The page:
Yes, social workers, ministers and teachers are nice and helpful people perhaps; but they don’t make enough money. If you focus on those programs, then your statistics about the salaries of graduates might decline. Instead focus on those majors that are tied to high salary jobs after graduation. When in doubt, STEM fields are always a good option. Also beware of any majors that don’t have a clear career path. That is just too risky for the college scorecard unless you are an élite school and the networks that students build will assure them a good early salary in a job.
Wait a Second
Of course, I’m not really suggesting that all Universities use this recipe. This is the danger of scorecards, grading and rating. If it is an influential and well-known enough source, it will start to influence the behavior and decisions of people and organizations, and it might influence them in negative or unexpected ways. The student starts doing whatever it takes to get an “A” instead of doing whatever it take to learn as much as possible or to just be a great learner. Or, the college/University starts changing its mission or what it can easily change to get a better scorecard. If you have adult education programs serving people from disadvantaged backgrounds and it doesn’t make you much money, just cut those programs and your scorecard improves instantly. Some higher education institutions have a mission of serving and educating those who don’t have the highest ACT or SAT scores, enter with lower high school GPAs, and might have some risk factors for not retaining or graduating. Perhaps we want to make sure that we don’t build a system that deters this or evaluate people on too simple of a data source.
At the same time, if we are willing to use this database for deeper and more substantive discussions, it can serve us well. How do we balance the cost of higher education with the amount of debt that some are experiencing? If a person has indicators that make her a higher risk for not graduating or defaulting on a loan, maybe it is wise to suggest options for education that keep the cost to a minimum. Or, maybe that person is wise to look at colleges with a track record of helping a high percentage of students with such a background persist and graduate on time. If a student aspires to a career that tends to have a lower salary, how can we provide college experiences or alternative learning pathways that do not produce as much debt? What would it look like to tie tuition to the average salary over the first five years of a graduate in a given major? These are powerful and provocative questions about important topics in the higher education landscape. There is and should be heated debate about answers and responses, but the scorecard can help spark some of that debate.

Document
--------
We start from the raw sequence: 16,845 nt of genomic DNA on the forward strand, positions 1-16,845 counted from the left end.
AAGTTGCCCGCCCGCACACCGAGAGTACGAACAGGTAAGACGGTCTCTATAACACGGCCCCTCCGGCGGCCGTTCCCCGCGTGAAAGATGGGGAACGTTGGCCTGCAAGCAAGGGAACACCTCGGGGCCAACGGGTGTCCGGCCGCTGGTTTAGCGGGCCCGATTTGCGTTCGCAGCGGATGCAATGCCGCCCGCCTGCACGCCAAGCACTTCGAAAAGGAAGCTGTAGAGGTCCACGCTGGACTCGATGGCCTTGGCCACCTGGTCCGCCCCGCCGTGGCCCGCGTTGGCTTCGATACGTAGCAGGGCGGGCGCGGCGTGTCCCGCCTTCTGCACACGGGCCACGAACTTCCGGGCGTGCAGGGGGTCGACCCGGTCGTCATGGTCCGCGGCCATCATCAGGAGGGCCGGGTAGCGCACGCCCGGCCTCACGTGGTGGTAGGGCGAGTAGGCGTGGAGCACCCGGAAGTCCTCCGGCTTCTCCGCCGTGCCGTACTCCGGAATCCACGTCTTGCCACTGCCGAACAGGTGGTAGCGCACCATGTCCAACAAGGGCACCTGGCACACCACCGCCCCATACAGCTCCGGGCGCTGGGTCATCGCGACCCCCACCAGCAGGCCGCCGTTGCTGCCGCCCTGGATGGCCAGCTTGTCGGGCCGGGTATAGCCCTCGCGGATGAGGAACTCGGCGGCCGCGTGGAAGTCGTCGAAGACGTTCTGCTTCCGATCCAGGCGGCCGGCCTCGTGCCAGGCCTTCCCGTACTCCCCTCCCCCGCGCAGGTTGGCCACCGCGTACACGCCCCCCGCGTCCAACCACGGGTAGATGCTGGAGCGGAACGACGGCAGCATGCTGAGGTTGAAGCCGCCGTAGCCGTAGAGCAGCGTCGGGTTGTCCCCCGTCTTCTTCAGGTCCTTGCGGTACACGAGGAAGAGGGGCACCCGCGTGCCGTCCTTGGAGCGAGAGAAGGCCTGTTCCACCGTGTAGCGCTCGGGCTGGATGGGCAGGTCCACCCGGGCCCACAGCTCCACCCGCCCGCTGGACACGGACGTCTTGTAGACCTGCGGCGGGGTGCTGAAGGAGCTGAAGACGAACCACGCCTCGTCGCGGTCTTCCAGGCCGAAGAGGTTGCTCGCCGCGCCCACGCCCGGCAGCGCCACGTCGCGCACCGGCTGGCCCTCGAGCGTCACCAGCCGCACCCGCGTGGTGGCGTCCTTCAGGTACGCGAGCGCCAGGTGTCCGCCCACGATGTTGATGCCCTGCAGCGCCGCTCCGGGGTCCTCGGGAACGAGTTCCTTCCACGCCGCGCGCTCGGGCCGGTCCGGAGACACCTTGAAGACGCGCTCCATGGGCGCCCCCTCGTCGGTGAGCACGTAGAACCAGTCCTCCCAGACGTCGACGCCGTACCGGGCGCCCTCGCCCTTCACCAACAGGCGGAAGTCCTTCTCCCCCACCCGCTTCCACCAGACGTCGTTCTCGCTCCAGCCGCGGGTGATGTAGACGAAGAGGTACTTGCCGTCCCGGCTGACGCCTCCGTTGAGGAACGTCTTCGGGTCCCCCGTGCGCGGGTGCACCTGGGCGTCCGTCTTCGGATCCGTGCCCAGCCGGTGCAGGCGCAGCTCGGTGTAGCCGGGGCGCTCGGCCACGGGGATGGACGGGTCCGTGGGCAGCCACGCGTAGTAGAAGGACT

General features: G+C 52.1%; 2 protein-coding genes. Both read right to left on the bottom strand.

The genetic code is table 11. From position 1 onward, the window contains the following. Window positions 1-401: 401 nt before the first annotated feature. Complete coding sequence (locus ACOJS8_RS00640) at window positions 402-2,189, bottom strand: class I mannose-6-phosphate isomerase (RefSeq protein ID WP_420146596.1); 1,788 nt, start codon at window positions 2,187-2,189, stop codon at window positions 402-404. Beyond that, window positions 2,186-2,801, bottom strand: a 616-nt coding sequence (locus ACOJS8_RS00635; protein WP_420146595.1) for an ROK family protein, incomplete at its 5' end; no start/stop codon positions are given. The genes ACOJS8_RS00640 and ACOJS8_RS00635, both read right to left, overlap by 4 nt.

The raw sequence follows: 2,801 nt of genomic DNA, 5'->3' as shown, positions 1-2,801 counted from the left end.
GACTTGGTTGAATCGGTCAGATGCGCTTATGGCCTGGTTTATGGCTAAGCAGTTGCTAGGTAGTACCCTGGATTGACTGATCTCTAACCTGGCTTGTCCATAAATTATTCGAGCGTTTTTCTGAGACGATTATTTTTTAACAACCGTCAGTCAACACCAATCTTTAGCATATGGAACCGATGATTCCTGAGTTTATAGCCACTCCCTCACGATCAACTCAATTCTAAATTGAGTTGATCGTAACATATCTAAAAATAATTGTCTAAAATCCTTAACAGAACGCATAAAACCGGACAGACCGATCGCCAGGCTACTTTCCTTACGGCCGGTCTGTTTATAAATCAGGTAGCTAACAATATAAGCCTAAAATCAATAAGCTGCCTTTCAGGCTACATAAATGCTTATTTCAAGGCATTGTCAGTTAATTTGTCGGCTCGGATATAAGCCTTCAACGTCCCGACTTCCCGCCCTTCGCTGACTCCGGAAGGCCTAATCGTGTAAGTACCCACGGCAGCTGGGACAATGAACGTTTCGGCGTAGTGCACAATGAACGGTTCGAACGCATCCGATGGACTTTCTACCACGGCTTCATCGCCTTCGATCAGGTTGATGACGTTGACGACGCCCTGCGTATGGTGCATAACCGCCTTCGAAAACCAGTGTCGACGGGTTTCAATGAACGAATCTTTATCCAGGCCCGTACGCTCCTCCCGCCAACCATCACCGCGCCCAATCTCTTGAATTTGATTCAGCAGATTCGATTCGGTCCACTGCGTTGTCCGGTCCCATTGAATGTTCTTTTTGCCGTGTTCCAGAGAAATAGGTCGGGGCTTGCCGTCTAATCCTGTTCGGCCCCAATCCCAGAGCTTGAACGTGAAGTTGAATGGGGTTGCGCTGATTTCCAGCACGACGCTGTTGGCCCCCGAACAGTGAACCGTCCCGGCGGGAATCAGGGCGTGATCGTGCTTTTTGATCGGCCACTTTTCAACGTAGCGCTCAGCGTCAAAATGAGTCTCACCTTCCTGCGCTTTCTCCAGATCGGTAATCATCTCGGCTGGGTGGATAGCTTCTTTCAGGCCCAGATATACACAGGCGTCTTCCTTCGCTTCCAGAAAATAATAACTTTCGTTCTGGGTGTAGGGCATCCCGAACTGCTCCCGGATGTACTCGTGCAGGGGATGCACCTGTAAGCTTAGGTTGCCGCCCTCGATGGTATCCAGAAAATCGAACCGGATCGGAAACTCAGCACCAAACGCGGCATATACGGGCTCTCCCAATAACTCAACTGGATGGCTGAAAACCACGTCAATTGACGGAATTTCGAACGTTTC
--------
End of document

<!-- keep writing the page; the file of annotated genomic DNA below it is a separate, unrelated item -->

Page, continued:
Also, if we take the time to consider multiple factors, the college scorecard can give us important information. Some colleges that accept a broader range of students are retaining students very well, charging less tuition, and resulting in jobs that provide a solid and living wage. Other colleges serving a similar demographic and offering a similar set of degree programs are not doing nearly as well. In other words, when we use the scorecard and put comparable institutions next to one another, we do get what many would consider helpful consumer information.
The College Scorecard isn’t perfect. It can mislead and people and misuse it. It also has a real and important risk of narrowly looking at higher education through an economic lens. At the same time, it is a great source of information that we can use to provoke discussion, to drive us deeper into complex issues, and it has some “consumer” value as well.